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UCA students take part in Inauguration Day

Posted: January 21, 2013 - 11:16am
Chris Melendez and Jared Lareau, students at the University of Central Arkansas, cheer when they catch a sight of President Barack Obama during the morning activities at Washington D.C. Monday. COURTNEY SPRADLIN PHOTO
Chris Melendez and Jared Lareau, students at the University of Central Arkansas, cheer when they catch a sight of President Barack Obama during the morning activities at Washington D.C. Monday. COURTNEY SPRADLIN PHOTO

Forty-fourth President Barack Obama was ceremoniously sworn in for a second term Monday before an estimated 800,000 gathered in the heart of Washington D.C.

Slideshow: UCA Day at inauguration

Attending the 57th ceremony, which fell on Martin Luther King, Jr. Day, was a group of about 300 Arkansans, 15 of which were University of Central Arkansas students whose passions or credentials set them apart from other applicants who petitioned to represent the school on a Capitol trip with the Arkansas Martin Luther King, Jr. Commission.

University of Central Arkansas student Jared Lareau said as he walked to the National Mall Monday he is especially thankful for the opportunity to see this inauguration ceremony because he campaigned for the president.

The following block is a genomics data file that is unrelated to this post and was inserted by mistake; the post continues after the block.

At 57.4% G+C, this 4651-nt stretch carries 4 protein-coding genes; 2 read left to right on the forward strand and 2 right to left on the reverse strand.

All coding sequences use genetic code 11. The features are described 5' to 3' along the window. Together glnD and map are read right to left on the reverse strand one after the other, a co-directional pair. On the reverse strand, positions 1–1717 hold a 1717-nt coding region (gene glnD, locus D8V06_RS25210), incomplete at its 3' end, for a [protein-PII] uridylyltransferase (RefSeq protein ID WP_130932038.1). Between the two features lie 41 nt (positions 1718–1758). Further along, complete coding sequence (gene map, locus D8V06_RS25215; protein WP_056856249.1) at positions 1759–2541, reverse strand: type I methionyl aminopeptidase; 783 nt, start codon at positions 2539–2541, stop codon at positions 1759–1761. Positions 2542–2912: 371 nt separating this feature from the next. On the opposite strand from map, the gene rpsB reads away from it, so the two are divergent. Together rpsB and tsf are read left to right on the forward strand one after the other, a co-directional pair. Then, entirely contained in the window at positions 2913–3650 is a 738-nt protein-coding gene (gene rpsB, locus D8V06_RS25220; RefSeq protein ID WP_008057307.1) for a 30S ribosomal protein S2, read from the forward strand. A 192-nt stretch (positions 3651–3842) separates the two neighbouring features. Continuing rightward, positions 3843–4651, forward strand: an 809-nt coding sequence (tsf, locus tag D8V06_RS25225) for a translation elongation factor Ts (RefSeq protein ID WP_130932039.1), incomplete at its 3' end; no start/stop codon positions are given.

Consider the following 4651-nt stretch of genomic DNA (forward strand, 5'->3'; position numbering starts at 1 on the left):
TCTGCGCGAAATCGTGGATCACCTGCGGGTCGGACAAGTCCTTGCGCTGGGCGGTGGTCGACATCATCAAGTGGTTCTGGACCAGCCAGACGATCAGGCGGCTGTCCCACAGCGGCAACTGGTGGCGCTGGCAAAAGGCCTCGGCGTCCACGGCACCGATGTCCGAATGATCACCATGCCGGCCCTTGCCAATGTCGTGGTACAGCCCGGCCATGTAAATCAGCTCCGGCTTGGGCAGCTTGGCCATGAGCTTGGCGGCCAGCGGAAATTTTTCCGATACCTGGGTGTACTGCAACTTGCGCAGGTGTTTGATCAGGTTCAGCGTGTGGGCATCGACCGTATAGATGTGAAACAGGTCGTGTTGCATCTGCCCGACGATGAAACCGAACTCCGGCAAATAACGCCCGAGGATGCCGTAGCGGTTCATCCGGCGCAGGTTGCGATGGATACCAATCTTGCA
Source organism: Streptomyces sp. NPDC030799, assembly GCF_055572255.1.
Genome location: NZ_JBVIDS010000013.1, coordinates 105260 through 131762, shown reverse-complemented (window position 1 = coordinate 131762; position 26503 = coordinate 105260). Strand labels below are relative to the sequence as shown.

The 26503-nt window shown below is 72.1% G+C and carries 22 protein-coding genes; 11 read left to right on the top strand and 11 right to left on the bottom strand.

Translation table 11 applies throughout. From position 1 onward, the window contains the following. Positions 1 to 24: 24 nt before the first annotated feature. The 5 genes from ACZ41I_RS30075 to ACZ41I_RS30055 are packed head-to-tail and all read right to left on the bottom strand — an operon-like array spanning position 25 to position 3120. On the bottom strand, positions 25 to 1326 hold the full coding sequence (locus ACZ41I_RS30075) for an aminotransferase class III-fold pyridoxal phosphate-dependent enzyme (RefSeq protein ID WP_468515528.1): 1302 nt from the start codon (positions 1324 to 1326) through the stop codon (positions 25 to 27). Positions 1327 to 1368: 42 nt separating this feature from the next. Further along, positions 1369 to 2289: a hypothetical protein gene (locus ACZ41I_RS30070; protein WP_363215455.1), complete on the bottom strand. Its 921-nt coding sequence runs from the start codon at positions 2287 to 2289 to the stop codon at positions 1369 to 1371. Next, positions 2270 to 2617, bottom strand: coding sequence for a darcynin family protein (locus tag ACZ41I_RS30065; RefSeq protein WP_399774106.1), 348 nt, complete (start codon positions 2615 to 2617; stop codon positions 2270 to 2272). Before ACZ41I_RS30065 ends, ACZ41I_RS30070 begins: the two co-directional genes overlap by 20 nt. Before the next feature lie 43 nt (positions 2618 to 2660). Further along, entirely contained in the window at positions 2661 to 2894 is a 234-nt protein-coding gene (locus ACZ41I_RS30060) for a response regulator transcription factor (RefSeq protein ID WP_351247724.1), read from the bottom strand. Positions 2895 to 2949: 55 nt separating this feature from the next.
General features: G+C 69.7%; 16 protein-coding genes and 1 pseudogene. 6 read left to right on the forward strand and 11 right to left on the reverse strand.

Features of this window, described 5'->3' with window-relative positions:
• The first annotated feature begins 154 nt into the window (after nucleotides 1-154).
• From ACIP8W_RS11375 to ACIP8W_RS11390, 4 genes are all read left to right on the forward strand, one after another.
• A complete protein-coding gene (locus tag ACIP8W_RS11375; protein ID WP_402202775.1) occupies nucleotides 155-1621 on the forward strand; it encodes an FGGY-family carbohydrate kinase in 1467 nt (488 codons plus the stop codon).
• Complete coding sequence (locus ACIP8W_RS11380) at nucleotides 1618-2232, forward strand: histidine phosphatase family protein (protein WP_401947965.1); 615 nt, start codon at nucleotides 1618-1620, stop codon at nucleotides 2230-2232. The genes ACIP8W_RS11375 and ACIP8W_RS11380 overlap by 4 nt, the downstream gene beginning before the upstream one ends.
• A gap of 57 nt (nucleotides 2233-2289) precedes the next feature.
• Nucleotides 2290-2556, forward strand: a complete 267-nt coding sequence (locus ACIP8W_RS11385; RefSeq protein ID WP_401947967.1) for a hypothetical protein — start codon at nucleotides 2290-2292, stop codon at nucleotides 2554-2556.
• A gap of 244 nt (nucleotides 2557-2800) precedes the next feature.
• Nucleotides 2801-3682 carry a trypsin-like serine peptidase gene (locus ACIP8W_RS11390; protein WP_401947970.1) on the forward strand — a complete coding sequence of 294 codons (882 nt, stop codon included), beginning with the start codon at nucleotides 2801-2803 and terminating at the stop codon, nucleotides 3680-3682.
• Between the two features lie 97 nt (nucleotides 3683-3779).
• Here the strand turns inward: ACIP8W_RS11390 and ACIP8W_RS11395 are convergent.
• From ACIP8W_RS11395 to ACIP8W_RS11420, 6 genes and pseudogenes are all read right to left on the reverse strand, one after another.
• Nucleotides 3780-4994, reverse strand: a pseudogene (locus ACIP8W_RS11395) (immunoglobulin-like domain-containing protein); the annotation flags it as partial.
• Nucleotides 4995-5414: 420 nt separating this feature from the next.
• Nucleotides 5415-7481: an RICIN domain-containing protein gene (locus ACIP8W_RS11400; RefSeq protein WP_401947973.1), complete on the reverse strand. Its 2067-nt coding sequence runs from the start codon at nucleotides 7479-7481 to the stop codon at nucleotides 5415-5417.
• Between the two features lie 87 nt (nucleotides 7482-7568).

"Seeing this really is the greatest thing for me," he said.

The Martin Luther King, Jr. Commission, based out of Little Rock, works to promote racial equality, according to its director.

President Obama's inaugural ceremony in 2009 was the first time the Commission organized a trip to the nation's Capitol.

Commission director DuShun Scarbrough said he elected to forgo other celebrations around Martin Luther King, Jr. Day to take as many as possible to see the first black president take an oath of office for a second term.

Scarbrough said attending the ceremony on Martin Luther King, Jr. Day is another way of "promoting the King legacy."

"I wanted to give (the students) the opportunity to see first-hand the voting system and its outcome. Everyone here has different political backgrounds, but we're all here coming together to support our Commander and Chief."

Students from three colleges and one high school made up about one-third of the MLK group.

 

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